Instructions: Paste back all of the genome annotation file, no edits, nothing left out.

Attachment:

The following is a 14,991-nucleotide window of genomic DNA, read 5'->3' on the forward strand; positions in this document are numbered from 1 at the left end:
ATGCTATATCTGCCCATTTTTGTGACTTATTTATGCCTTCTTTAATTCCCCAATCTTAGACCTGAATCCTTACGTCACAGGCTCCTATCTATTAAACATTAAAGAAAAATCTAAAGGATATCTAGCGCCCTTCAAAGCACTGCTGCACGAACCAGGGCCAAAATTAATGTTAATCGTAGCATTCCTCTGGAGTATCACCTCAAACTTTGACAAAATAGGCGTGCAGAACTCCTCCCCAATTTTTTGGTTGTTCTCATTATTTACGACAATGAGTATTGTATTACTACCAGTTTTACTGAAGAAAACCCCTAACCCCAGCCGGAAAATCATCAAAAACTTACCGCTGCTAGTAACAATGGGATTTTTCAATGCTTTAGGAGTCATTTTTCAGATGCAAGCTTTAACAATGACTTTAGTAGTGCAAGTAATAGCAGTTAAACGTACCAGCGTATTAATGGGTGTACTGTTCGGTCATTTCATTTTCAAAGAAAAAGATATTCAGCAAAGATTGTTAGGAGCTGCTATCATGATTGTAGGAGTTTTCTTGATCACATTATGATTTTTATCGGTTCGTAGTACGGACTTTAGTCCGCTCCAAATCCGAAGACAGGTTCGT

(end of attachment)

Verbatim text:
The following is a 14,991-nucleotide window of genomic DNA, read 5'->3' on the forward strand; positions in this document are numbered from 1 at the left end:
ATGCTATATCTGCCCATTTTTGTGACTTATTTATGCCTTCTTTAATTCCCCAATCTTAGACCTGAATCCTTACGTCACAGGCTCCTATCTATTAAACATTAAAGAAAAATCTAAAGGATATCTAGCGCCCTTCAAAGCACTGCTGCACGAACCAGGGCCAAAATTAATGTTAATCGTAGCATTCCTCTGGAGTATCACCTCAAACTTTGACAAAATAGGCGTGCAGAACTCCTCCCCAATTTTTTGGTTGTTCTCATTATTTACGACAATGAGTATTGTATTACTACCAGTTTTACTGAAGAAAACCCCTAACCCCAGCCGGAAAATCATCAAAAACTTACCGCTGCTAGTAACAATGGGATTTTTCAATGCTTTAGGAGTCATTTTTCAGATGCAAGCTTTAACAATGACTTTAGTAGTGCAAGTAATAGCAGTTAAACGTACCAGCGTATTAATGGGTGTACTGTTCGGTCATTTCATTTTCAAAGAAAAAGATATTCAGCAAAGATTGTTAGGAGCTGCTATCATGATTGTAGGAGTTTTCTTGATCACATTATGATTTTTATCGGTTCGTAGTACGGACTTTAGTCCGCTCCAAATCCGAAGACAGGTTCGT